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GraphQL in Angular with Apollo

Michał Tyszkiewicz


GraphQL in Angular with Apollo

Last time I touched a bit on the combined benefits of using Vue with GraphQL via Apollo. It shouldn't come as a surprise that Vue isn't the exception here and the other big frameworks also let you do the same. So this time let’s take a look at Angular which also uses Apollo to combine its own features with those of GraphQL to make development even smoother and easier.

The Angular angle

I’ve already touched on the benefits of using GraphQL previously, so let’s get a bit into Angular. As we know GraphQL is primarily a server-side technology, well Angular is the reverse its primarily client side (though it has had server side rendering for a while now through Angular Universal) This means a typical Angular application executes in the browser, rendering pages in the DOM in response to the user’s actions. Aside from the technicalities the key features paint a clear picture why using the framework is beneficial:

  • cross-platform: Angular has a lot of focus on flexibility and is a cross-platform framework. It's not limited by the browser and the only thing required to run it is a JavaScript engine. It can work client side or server side via Angular Universal and third party libraries let you use it across different environments.

  • performance and speed: Angular also puts a lot of emphasis on working quickly and efficiently. It turns your templates into highly optimized JavaScript code and provides automatic code splitting via the Component Router. The template syntax and Angular’s CLI are also a big help making development much faster and easier.

  • complete package: Angular’s strongest point in comparison to the other frameworks is that it provides you with a complete set of tools out of the box. It has a ton of features and its API will let you create even complex things like animations and choreographies with ease. Testing and fixing broken code is also made easy with Karma and Jasmine and will likely save you a ton of time.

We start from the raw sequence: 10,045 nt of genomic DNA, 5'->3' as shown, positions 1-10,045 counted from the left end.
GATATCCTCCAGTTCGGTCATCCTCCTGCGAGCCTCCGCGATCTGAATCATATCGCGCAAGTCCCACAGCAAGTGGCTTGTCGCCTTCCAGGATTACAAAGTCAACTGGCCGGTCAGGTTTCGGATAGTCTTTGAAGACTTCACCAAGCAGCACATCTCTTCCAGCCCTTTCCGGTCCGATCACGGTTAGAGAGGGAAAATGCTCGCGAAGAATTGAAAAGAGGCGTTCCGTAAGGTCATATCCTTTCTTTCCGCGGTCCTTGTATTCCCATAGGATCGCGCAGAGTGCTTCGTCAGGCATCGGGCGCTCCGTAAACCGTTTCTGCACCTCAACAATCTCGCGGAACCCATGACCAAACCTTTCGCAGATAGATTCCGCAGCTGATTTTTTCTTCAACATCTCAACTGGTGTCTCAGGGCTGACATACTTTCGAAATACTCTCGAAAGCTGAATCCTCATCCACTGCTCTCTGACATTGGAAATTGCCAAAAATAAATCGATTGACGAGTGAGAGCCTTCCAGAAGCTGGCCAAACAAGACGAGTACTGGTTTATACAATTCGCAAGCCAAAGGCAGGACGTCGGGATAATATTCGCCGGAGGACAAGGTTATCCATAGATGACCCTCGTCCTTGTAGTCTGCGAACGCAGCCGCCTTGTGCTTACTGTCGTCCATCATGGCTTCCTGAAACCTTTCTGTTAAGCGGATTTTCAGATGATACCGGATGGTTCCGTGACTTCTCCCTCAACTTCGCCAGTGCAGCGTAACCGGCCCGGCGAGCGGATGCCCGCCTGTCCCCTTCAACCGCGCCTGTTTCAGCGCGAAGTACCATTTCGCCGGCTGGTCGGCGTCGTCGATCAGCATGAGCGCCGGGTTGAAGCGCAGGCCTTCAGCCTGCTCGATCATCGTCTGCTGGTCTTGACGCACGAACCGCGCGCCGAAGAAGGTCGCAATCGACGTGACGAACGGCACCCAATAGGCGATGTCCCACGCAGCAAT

Apollo, the greek god everything?

You might be thinking since its client side doesn't that mean it can’t be used with GraphQL to build web APIs? That’s where Apollo comes in, it lets you fetch data from your GraphQL server and use it for building apps using Angular. It's not just a bridge between the technologies and provides lots of additional features:

  • quality of life improvements: Apollo Client provides caching and normalization as well as error management, support for pagination and data prefetching.

  • versatility: Apollo provides lots of useful libraries which help effectively implement a GraphQL stack for JavaScript apps, such as Apollo Link.

  • modern state management: you can manage local data with GraphQL operations via the Apollo Link State library. This means you basically don't need anything else for state management and everything is handled by Apollo itself.

  • community driven: you’ll find tons of other tools made by the community which will help you even further. For example the Apollo Boost library makes the Apollo Client require almost no configuration to be set up for GraphQL and client-side apps.

Apollo Features

Source: undraw.co

Don't get left in the dust

As always it's worth pointing out that while this can be a catch all solution for development it obviously will not fit everyone's tastes or needs. Angular by itself has a steep learning curve and if you throw GraphQL, Apollo and its libraries on top of that it can be quite a hassle to get a hang of. While it may not be the best solution for simple stuff it really shines when it comes to more complex projects which make use of the whole variety of available features. Both Apollo and especially GraphQL are cutting edge technologies that are currently gaining popularity in the dev community, so even if it's not the best solution for your current project it might be prudent to get a hang of them for the future.

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